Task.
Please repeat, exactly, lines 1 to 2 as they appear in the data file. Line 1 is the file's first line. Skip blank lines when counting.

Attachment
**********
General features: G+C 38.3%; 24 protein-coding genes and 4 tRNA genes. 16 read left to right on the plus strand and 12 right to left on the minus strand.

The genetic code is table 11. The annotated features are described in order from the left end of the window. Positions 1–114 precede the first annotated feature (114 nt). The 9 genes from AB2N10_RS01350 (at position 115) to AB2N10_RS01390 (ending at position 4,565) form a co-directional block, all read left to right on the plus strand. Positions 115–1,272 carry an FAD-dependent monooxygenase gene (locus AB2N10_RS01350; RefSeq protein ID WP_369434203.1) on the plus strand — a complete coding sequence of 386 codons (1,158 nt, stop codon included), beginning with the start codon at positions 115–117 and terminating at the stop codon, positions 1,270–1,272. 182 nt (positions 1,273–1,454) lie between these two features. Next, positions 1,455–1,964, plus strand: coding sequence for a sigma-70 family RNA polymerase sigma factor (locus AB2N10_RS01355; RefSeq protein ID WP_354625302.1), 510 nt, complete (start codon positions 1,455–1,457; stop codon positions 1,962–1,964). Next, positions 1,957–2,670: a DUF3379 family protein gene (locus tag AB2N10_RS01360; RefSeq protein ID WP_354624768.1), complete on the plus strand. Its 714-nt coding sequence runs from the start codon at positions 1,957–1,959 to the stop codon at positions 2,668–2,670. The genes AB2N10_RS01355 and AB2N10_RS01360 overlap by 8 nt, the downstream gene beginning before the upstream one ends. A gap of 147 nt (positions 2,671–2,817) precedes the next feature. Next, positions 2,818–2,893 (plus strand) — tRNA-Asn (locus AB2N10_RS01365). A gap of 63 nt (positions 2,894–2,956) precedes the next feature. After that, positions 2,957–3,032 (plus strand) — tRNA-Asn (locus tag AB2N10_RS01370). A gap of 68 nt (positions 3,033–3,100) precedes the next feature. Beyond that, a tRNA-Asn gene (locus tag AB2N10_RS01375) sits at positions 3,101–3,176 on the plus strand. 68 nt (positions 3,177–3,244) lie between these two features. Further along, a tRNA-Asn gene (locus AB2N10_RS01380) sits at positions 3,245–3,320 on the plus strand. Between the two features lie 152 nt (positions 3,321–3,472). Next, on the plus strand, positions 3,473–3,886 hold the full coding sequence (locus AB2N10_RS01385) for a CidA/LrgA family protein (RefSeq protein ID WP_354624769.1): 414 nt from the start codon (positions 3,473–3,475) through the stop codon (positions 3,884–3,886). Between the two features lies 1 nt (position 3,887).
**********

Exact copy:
General features: G+C 38.3%; 24 protein-coding genes and 4 tRNA genes. 16 read left to right on the plus strand and 12 right to left on the minus strand.

The genetic code is table 11. The annotated features are described in order from the left end of the window. Positions 1–114 precede the first annotated feature (114 nt). The 9 genes from AB2N10_RS01350 (at position 115) to AB2N10_RS01390 (ending at position 4,565) form a co-directional block, all read left to right on the plus strand. Positions 115–1,272 carry an FAD-dependent monooxygenase gene (locus AB2N10_RS01350; RefSeq protein ID WP_369434203.1) on the plus strand — a complete coding sequence of 386 codons (1,158 nt, stop codon included), beginning with the start codon at positions 115–117 and terminating at the stop codon, positions 1,270–1,272. 182 nt (positions 1,273–1,454) lie between these two features. Next, positions 1,455–1,964, plus strand: coding sequence for a sigma-70 family RNA polymerase sigma factor (locus AB2N10_RS01355; RefSeq protein ID WP_354625302.1), 510 nt, complete (start codon positions 1,455–1,457; stop codon positions 1,962–1,964). Next, positions 1,957–2,670: a DUF3379 family protein gene (locus tag AB2N10_RS01360; RefSeq protein ID WP_354624768.1), complete on the plus strand. Its 714-nt coding sequence runs from the start codon at positions 1,957–1,959 to the stop codon at positions 2,668–2,670. The genes AB2N10_RS01355 and AB2N10_RS01360 overlap by 8 nt, the downstream gene beginning before the upstream one ends. A gap of 147 nt (positions 2,671–2,817) precedes the next feature. Next, positions 2,818–2,893 (plus strand) — tRNA-Asn (locus AB2N10_RS01365). A gap of 63 nt (positions 2,894–2,956) precedes the next feature. After that, positions 2,957–3,032 (plus strand) — tRNA-Asn (locus tag AB2N10_RS01370). A gap of 68 nt (positions 3,033–3,100) precedes the next feature. Beyond that, a tRNA-Asn gene (locus tag AB2N10_RS01375) sits at positions 3,101–3,176 on the plus strand. 68 nt (positions 3,177–3,244) lie between these two features. Further along, a tRNA-Asn gene (locus AB2N10_RS01380) sits at positions 3,245–3,320 on the plus strand. Between the two features lie 152 nt (positions 3,321–3,472). Next, on the plus strand, positions 3,473–3,886 hold the full coding sequence (locus AB2N10_RS01385) for a CidA/LrgA family protein (RefSeq protein ID WP_354624769.1): 414 nt from the start codon (positions 3,473–3,475) through the stop codon (positions 3,884–3,886). Between the two features lies 1 nt (position 3,887).